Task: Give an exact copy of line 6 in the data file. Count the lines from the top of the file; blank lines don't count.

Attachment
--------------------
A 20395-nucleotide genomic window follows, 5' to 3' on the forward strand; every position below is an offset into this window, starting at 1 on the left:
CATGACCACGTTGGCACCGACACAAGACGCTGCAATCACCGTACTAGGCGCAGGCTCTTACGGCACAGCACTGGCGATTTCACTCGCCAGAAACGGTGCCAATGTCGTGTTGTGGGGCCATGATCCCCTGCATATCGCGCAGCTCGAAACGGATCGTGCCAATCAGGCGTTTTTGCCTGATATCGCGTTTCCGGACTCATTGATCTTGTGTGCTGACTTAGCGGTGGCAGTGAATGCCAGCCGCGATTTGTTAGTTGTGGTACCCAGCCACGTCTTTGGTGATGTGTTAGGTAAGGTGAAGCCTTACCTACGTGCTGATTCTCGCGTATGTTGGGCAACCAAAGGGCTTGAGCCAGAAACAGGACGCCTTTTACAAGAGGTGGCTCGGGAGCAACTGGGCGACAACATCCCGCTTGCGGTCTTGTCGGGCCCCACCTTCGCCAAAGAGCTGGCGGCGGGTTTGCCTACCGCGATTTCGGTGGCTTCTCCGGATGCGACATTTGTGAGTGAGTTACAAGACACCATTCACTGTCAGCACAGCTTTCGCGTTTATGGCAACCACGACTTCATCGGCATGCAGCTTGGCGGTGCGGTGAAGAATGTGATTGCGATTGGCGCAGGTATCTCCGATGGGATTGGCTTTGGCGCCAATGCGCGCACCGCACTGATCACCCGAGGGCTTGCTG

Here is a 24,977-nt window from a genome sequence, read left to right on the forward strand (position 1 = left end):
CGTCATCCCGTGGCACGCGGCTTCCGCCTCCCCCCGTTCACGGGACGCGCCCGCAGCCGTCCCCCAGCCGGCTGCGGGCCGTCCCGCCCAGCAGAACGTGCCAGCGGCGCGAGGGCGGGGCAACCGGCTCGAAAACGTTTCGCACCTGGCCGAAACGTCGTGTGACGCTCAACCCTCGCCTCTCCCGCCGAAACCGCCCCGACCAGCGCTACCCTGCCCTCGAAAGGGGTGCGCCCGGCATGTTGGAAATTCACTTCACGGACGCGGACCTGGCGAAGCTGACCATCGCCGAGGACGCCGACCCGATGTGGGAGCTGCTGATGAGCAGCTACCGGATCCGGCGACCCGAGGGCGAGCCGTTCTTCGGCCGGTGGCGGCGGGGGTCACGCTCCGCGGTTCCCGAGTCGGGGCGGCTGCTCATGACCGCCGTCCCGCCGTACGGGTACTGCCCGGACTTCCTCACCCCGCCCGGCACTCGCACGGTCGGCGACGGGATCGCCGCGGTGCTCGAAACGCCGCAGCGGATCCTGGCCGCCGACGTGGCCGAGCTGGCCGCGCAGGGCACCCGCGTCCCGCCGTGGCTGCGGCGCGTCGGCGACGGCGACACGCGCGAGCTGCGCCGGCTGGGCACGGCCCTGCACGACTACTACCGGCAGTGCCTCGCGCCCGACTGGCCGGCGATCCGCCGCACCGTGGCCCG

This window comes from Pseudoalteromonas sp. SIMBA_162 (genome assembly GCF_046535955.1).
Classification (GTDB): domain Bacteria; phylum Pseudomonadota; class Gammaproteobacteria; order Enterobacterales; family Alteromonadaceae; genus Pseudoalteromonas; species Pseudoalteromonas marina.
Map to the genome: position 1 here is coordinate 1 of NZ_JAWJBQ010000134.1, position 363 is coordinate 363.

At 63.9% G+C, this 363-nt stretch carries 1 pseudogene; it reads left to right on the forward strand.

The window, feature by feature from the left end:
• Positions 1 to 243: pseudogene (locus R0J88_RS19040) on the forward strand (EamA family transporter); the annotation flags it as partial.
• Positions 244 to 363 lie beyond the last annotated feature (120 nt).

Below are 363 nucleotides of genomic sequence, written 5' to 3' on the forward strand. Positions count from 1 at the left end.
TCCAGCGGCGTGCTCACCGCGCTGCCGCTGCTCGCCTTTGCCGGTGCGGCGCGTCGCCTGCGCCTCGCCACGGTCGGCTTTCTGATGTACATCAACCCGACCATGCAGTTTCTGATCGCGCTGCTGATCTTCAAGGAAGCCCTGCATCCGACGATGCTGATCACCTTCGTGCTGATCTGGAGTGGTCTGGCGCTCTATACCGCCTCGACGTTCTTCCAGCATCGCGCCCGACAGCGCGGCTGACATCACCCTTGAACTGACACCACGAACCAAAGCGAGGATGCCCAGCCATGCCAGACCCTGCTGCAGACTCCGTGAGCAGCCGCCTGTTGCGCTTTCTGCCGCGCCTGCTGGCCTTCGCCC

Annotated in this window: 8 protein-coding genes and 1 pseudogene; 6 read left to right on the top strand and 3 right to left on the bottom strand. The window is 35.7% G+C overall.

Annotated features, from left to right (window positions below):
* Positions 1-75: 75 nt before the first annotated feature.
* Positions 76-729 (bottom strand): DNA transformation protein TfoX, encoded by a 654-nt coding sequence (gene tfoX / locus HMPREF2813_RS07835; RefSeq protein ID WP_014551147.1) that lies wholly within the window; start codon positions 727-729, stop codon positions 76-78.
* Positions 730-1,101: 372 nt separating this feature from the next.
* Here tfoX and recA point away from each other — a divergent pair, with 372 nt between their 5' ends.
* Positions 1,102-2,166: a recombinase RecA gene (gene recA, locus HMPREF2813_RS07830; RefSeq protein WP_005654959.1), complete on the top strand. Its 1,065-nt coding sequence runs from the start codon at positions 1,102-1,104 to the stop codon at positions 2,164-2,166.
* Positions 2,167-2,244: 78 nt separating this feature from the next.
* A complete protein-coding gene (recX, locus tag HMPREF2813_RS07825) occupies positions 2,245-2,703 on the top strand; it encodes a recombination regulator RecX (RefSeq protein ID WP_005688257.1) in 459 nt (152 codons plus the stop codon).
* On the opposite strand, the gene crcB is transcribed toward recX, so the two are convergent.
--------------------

Classification (GTDB): domain Bacteria; phylum Pseudomonadota; class Gammaproteobacteria; order Enterobacterales; family Alteromonadaceae; genus Pseudoalteromonas; species Pseudoalteromonas marina.